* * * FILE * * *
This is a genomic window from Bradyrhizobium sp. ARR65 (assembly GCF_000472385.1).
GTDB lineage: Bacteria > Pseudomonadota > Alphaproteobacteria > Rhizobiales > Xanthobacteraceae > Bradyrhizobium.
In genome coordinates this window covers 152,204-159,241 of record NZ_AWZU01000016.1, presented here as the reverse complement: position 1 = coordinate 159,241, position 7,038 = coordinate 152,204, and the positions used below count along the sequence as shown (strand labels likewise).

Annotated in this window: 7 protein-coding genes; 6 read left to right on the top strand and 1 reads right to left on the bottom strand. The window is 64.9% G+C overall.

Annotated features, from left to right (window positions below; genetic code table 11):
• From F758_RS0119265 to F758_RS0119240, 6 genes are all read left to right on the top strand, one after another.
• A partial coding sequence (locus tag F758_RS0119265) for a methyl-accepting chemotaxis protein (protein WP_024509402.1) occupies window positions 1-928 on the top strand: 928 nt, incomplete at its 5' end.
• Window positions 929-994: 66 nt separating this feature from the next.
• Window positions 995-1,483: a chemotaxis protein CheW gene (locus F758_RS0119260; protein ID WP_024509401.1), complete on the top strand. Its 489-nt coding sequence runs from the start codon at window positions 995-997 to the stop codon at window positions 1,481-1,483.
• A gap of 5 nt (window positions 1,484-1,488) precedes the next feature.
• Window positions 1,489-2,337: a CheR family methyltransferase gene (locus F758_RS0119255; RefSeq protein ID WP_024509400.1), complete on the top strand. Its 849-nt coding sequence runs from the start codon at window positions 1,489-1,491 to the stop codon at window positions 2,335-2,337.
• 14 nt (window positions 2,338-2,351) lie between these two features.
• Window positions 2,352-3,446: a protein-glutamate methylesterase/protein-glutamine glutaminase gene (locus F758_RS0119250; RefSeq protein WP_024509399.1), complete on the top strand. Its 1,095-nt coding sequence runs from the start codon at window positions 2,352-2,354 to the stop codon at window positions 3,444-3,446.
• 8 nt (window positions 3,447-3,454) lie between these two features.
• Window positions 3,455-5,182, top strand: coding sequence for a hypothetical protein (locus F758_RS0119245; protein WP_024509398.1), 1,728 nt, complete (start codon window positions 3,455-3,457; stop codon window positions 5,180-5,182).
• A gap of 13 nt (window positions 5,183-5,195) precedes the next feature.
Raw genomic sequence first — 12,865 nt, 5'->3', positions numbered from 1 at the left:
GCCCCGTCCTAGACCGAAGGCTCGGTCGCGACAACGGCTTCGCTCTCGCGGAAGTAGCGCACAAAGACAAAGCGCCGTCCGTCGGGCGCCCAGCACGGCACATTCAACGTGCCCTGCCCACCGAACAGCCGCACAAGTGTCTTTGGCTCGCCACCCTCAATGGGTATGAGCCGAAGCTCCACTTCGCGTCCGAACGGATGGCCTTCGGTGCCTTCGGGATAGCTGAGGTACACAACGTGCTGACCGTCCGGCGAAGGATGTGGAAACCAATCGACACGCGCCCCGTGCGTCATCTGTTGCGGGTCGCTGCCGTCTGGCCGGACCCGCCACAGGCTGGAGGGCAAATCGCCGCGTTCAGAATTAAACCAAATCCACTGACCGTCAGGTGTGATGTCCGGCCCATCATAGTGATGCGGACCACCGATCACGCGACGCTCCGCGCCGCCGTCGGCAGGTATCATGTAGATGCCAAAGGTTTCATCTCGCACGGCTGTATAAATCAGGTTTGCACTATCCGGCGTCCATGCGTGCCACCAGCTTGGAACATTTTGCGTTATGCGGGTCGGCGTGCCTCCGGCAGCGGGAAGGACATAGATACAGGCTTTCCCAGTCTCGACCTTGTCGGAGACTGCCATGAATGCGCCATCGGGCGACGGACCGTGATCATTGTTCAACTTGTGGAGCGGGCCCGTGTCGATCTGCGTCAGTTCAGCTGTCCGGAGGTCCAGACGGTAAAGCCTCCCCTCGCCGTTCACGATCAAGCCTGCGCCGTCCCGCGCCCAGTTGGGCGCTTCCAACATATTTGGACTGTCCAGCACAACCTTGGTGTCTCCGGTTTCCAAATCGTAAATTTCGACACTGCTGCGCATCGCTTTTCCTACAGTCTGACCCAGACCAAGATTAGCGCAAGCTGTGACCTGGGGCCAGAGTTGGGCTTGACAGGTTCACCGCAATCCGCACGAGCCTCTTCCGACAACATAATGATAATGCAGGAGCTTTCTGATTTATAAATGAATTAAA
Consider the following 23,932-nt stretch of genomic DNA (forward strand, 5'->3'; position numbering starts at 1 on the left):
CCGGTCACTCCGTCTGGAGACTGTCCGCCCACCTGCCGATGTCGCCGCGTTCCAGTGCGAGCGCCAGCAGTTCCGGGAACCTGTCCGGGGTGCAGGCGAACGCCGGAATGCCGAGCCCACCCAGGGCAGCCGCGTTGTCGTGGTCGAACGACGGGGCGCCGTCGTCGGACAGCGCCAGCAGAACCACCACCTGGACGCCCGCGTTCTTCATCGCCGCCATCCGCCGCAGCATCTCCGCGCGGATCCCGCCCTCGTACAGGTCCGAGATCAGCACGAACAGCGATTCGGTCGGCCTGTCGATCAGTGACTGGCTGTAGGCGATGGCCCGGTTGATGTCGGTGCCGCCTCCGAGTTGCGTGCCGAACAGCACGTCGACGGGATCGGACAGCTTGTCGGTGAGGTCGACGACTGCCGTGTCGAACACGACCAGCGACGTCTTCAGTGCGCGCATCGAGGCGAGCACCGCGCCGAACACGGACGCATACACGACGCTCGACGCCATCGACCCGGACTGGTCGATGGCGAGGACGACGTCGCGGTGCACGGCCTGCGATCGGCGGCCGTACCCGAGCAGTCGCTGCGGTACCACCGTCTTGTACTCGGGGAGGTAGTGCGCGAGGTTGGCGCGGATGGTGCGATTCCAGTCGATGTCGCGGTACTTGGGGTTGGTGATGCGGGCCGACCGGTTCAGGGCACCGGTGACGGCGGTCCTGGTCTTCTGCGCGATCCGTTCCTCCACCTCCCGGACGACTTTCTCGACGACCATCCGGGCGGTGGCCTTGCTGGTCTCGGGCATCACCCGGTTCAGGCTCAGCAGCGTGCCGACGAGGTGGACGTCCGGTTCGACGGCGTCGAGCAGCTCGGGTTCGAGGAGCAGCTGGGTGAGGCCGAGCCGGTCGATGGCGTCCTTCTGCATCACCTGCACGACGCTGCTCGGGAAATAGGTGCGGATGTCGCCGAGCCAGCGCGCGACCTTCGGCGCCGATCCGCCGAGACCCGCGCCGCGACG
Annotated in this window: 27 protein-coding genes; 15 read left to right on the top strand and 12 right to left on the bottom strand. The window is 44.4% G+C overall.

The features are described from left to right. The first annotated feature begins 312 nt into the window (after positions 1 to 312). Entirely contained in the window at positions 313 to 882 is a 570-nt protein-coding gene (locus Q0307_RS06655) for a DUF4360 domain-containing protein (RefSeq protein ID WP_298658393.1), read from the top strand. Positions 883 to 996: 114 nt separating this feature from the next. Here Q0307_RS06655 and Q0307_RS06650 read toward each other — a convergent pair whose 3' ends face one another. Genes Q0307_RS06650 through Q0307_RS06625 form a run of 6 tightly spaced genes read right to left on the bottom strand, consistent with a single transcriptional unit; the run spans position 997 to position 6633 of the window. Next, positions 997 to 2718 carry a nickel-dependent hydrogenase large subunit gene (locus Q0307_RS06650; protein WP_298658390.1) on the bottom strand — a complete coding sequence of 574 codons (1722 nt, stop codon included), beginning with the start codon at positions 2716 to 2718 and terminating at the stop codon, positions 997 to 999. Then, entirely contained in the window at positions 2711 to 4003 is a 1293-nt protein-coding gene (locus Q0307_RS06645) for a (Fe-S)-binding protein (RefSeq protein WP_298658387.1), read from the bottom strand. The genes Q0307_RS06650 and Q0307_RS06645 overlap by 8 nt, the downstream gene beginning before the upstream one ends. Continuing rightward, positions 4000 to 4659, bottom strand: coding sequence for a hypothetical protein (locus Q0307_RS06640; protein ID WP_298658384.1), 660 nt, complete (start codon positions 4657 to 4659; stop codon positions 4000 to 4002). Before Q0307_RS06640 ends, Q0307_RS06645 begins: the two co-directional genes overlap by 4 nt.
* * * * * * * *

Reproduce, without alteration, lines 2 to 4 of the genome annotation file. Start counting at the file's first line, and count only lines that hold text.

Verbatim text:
GTDB lineage: Bacteria > Pseudomonadota > Alphaproteobacteria > Rhizobiales > Xanthobacteraceae > Bradyrhizobium.
In genome coordinates this window covers 152,204-159,241 of record NZ_AWZU01000016.1, presented here as the reverse complement: position 1 = coordinate 159,241, position 7,038 = coordinate 152,204, and the positions used below count along the sequence as shown (strand labels likewise).

Annotated in this window: 7 protein-coding genes; 6 read left to right on the top strand and 1 reads right to left on the bottom strand. The window is 64.9% G+C overall.